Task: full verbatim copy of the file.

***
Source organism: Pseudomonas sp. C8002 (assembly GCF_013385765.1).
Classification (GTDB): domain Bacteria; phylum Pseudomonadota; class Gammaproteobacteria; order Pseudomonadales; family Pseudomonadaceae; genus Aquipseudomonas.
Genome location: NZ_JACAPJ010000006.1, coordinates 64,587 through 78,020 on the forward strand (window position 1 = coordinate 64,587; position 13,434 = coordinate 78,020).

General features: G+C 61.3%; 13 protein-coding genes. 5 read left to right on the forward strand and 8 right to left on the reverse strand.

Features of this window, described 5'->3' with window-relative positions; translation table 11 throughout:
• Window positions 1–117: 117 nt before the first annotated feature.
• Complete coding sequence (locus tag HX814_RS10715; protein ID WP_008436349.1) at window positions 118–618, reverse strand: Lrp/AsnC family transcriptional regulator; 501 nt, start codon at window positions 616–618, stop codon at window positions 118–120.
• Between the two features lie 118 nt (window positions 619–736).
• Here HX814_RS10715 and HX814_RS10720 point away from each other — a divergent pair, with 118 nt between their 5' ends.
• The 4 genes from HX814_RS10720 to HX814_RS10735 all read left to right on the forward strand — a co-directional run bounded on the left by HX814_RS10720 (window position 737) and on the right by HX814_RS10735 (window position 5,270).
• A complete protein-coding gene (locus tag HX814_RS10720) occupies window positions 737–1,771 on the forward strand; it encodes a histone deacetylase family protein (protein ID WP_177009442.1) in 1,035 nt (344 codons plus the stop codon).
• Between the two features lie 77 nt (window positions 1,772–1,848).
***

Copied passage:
Source organism: Pseudomonas sp. C8002 (assembly GCF_013385765.1).
Classification (GTDB): domain Bacteria; phylum Pseudomonadota; class Gammaproteobacteria; order Pseudomonadales; family Pseudomonadaceae; genus Aquipseudomonas.
Genome location: NZ_JACAPJ010000006.1, coordinates 64,587 through 78,020 on the forward strand (window position 1 = coordinate 64,587; position 13,434 = coordinate 78,020).

General features: G+C 61.3%; 13 protein-coding genes. 5 read left to right on the forward strand and 8 right to left on the reverse strand.

Features of this window, described 5'->3' with window-relative positions; translation table 11 throughout:
• Window positions 1–117: 117 nt before the first annotated feature.
• Complete coding sequence (locus tag HX814_RS10715; protein ID WP_008436349.1) at window positions 118–618, reverse strand: Lrp/AsnC family transcriptional regulator; 501 nt, start codon at window positions 616–618, stop codon at window positions 118–120.
• Between the two features lie 118 nt (window positions 619–736).
• Here HX814_RS10715 and HX814_RS10720 point away from each other — a divergent pair, with 118 nt between their 5' ends.
• The 4 genes from HX814_RS10720 to HX814_RS10735 all read left to right on the forward strand — a co-directional run bounded on the left by HX814_RS10720 (window position 737) and on the right by HX814_RS10735 (window position 5,270).
• A complete protein-coding gene (locus tag HX814_RS10720) occupies window positions 737–1,771 on the forward strand; it encodes a histone deacetylase family protein (protein ID WP_177009442.1) in 1,035 nt (344 codons plus the stop codon).
• Between the two features lie 77 nt (window positions 1,772–1,848).